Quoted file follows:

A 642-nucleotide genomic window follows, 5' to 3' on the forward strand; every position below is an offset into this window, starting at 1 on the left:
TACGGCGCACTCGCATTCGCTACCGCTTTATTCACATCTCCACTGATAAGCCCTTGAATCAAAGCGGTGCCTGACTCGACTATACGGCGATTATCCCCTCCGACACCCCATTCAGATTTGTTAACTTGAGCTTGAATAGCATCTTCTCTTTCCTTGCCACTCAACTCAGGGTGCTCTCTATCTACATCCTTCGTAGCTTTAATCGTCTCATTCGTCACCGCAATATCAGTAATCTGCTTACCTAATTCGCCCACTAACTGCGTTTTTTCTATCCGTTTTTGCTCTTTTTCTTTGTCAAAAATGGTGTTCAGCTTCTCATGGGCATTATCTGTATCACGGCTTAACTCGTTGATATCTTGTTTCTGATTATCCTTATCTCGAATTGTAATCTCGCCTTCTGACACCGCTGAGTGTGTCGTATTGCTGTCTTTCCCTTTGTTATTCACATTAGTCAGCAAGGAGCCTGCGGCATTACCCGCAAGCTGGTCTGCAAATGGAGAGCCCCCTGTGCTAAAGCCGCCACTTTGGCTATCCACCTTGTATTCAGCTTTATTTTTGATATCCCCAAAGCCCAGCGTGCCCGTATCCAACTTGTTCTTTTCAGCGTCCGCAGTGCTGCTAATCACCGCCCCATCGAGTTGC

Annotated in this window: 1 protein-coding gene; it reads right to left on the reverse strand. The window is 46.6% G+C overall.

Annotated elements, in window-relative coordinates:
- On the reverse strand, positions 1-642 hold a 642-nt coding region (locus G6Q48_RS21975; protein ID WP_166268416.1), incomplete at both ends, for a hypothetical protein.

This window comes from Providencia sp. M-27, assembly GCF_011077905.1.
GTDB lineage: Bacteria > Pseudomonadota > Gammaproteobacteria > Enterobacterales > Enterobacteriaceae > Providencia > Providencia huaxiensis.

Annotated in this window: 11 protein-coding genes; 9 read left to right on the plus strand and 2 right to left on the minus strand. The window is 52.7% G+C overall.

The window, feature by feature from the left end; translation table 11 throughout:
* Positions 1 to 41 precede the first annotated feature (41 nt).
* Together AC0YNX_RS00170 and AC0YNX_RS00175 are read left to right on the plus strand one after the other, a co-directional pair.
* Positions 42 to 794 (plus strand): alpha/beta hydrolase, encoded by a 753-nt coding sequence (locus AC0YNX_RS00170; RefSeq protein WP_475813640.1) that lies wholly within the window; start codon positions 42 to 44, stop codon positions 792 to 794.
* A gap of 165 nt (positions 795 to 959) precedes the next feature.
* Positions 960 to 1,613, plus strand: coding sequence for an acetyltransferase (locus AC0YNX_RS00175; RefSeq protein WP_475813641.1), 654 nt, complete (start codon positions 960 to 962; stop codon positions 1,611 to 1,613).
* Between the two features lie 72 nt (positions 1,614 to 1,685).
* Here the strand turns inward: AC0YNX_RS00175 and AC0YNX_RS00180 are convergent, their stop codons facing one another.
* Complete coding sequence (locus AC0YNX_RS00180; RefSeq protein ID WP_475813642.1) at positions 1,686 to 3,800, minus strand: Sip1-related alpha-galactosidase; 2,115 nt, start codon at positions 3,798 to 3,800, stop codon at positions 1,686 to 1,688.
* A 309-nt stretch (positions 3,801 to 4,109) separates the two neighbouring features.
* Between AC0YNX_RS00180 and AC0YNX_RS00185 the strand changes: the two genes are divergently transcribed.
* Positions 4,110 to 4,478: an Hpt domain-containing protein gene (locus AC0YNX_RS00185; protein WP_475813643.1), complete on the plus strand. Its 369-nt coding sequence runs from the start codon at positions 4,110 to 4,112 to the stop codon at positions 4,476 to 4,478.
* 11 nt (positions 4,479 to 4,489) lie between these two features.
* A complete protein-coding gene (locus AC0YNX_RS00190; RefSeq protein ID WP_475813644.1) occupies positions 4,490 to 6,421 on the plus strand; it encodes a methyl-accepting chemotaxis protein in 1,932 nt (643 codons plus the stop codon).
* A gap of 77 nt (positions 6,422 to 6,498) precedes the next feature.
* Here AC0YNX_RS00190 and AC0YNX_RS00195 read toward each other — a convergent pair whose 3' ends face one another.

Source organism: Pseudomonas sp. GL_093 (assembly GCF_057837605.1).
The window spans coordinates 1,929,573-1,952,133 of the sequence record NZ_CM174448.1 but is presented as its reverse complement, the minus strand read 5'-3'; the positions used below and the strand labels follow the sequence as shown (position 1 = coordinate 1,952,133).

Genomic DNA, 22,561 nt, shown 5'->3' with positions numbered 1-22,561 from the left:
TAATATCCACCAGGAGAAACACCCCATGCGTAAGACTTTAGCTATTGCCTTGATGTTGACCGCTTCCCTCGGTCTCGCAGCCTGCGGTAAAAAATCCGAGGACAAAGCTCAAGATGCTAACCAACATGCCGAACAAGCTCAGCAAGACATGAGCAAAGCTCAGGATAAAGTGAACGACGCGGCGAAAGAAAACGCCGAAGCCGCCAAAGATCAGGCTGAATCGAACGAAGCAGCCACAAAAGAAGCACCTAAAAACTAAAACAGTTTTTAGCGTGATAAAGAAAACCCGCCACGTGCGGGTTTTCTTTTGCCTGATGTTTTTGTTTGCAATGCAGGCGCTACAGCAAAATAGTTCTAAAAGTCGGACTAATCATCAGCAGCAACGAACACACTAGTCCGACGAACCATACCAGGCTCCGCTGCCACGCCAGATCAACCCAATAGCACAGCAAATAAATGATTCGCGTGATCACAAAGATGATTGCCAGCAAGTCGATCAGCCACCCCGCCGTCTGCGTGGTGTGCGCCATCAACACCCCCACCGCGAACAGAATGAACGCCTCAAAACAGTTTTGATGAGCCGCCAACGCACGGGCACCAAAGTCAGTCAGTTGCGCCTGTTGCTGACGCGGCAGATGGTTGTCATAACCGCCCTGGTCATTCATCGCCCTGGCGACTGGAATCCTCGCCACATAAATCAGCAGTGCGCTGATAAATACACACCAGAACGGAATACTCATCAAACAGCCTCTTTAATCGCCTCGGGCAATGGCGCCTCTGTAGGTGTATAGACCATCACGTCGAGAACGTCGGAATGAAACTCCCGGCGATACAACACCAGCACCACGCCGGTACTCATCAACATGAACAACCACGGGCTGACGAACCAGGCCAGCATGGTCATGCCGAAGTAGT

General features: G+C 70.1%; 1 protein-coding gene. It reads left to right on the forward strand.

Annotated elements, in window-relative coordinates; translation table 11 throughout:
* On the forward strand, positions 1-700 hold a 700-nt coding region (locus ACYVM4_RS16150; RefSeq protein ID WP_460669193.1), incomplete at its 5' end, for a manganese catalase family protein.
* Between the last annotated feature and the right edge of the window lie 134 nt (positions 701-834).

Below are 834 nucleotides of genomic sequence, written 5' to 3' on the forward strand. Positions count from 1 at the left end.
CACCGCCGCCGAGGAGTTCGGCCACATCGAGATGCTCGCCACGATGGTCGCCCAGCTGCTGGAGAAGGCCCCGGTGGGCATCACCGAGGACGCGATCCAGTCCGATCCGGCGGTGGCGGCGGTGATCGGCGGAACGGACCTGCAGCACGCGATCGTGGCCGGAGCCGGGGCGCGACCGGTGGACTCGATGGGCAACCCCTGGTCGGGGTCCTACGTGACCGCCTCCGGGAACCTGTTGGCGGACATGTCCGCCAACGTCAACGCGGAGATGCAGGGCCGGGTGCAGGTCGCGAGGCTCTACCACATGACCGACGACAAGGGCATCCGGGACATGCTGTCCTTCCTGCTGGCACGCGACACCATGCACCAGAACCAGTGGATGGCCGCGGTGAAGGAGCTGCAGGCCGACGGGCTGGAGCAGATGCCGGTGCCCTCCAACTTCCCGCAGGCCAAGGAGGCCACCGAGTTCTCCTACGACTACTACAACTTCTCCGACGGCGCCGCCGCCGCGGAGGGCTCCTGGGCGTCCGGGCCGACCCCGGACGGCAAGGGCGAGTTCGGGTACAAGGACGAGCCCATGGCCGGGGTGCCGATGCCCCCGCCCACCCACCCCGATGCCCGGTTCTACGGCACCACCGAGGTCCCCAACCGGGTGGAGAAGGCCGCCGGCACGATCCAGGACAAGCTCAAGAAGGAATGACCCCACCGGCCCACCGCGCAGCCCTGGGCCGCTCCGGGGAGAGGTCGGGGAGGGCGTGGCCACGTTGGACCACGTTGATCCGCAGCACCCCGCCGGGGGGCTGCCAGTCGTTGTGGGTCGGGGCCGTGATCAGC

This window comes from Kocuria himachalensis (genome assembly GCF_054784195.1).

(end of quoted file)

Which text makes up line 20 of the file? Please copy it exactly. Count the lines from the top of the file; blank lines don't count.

* Positions 4,110 to 4,478: an Hpt domain-containing protein gene (locus AC0YNX_RS00185; protein WP_475813643.1), complete on the plus strand. Its 369-nt coding sequence runs from the start codon at positions 4,110 to 4,112 to the stop codon at positions 4,476 to 4,478.